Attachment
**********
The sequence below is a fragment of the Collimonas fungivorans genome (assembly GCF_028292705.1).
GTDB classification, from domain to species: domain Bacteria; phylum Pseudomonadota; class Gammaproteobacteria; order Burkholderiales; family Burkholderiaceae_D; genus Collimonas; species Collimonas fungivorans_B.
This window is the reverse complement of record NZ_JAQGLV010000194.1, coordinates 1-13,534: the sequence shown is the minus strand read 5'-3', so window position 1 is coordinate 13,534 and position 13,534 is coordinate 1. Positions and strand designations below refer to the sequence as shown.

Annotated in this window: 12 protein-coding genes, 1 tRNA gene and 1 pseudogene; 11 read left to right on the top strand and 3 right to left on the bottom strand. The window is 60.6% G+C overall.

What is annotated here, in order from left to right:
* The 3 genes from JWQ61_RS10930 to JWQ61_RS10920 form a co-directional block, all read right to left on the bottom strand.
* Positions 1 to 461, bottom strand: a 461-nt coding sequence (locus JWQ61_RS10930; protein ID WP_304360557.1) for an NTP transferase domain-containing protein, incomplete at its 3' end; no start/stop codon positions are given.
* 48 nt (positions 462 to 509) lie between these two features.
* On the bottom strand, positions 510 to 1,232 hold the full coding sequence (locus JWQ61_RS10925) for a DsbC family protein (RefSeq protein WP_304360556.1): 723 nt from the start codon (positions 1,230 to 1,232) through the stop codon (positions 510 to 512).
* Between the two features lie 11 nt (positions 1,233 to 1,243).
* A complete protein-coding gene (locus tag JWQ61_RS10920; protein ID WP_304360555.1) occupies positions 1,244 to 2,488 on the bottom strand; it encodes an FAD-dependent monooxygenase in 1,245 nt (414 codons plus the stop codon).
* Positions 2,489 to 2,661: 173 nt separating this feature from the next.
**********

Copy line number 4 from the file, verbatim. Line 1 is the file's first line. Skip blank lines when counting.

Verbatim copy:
Annotated in this window: 12 protein-coding genes, 1 tRNA gene and 1 pseudogene; 11 read left to right on the top strand and 3 right to left on the bottom strand. The window is 60.6% G+C overall.